Google hid the list of permissions required by apps in the Play Store, and now it’s backtracking on its unwise decision

Google is reinstating the display of the permissions list for apps in the Play Store, after untimely replacing them with a Data Safety tag system.

Google announced the new Data Safety labels system for labeling apps in the Play Store in April as a more accessible way to inform users about the types of data required by the various apps chosen for installation in the official app store.

Amusingly, Google has reportedly “plagiarized” the Data Safety labeling system after Apple’s example, with the rival company introducing the system in April after formally announcing it as early as last year. Specifically, the plan was for the new labeling system to explain in a user-friendly way exactly what data is being collected, highlighting those aspects that specifically target personal data.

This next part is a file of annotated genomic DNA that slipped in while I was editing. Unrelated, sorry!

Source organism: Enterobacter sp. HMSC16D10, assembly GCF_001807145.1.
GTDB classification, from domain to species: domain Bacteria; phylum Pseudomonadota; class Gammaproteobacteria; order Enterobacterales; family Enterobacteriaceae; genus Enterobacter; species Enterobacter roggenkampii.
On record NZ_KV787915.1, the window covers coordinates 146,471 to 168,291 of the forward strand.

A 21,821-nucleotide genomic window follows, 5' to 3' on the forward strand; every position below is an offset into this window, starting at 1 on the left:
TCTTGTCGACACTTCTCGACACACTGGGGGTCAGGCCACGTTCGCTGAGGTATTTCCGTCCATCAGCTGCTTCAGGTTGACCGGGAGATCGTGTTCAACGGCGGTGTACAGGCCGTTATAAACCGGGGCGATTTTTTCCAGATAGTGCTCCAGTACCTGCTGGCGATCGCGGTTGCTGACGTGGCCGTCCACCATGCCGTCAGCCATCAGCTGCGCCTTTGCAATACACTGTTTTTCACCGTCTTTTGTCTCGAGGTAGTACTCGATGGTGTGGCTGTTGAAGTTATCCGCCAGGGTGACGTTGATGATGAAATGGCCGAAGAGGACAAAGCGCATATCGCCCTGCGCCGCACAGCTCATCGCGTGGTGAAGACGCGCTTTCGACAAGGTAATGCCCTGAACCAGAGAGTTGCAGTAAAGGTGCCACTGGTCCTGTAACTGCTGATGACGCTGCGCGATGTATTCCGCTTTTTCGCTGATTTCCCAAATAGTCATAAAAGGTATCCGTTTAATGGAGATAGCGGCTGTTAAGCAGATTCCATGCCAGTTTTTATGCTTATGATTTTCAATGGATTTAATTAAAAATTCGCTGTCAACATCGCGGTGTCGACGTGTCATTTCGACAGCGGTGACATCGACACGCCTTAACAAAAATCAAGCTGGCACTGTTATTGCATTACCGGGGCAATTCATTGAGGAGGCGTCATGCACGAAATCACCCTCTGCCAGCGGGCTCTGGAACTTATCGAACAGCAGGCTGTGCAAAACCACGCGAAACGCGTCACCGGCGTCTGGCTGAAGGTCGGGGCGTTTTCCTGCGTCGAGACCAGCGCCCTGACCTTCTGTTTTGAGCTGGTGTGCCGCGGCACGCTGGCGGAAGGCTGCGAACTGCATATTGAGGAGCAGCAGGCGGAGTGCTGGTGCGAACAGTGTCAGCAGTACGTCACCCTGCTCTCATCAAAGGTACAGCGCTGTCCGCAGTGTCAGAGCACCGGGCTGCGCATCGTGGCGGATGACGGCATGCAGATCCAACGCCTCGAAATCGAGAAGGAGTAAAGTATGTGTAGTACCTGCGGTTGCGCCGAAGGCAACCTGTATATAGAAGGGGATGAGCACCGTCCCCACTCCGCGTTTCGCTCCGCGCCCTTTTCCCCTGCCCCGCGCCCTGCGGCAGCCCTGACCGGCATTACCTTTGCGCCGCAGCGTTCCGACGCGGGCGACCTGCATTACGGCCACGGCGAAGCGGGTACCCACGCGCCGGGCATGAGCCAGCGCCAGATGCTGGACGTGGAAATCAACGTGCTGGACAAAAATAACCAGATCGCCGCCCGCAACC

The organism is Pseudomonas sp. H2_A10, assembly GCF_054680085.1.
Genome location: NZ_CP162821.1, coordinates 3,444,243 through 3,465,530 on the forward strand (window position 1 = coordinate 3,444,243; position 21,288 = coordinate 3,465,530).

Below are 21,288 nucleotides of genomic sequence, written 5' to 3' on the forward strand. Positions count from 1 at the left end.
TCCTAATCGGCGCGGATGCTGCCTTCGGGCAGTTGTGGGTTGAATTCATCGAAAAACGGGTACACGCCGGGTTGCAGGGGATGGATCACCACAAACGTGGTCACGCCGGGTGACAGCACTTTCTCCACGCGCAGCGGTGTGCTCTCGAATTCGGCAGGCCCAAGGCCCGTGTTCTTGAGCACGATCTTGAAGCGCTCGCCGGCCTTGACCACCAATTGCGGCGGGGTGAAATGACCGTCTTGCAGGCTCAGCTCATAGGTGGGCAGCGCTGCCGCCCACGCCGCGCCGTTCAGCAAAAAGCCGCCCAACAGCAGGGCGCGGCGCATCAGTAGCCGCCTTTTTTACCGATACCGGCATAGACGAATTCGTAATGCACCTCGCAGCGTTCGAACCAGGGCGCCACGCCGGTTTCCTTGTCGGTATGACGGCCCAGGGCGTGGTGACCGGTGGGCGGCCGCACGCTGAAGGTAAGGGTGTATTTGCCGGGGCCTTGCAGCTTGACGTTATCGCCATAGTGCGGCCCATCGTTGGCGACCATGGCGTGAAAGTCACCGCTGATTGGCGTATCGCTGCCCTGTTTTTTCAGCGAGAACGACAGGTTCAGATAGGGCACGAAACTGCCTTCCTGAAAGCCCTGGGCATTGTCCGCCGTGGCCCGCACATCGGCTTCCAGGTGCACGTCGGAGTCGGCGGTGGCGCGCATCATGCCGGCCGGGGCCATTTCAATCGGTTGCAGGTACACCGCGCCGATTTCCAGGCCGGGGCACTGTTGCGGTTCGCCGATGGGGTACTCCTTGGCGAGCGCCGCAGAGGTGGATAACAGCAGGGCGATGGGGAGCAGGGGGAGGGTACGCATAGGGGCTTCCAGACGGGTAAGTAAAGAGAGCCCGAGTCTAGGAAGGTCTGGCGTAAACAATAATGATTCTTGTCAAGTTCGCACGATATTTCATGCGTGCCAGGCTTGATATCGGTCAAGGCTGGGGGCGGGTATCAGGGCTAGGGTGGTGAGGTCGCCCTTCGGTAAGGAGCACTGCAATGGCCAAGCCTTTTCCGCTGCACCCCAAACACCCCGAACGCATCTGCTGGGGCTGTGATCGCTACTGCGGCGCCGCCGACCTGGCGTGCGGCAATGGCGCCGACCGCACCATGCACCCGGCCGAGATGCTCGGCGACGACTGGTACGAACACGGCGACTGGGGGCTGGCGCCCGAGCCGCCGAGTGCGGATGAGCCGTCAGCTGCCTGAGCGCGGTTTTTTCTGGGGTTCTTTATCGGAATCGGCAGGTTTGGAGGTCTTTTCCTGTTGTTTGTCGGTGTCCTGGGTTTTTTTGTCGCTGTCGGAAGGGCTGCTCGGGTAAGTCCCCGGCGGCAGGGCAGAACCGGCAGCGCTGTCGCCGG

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Also taken over by Google on 13 July, the Data Safety label initiative was supposed to offer the same benefits to Android users, except something happened in the meantime. Removing the Android permissions section from the apps listed in the Play Store catalog was only meant to simplify the experience for users by succinctly detailing what kind of permissions are requested and how they are subsequently used.

Without prior explanation, Google announced the removal of the section for detailing Android permissions, added on July 13. Interestingly, Google also doesn’t explain why it’s reverting to the previous Android permissions disclosure format.

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What is certain is that in the already abandoned formula, the permissions displayed for installed apps did not necessarily reflect the information presented on the app page, leaving users confused.

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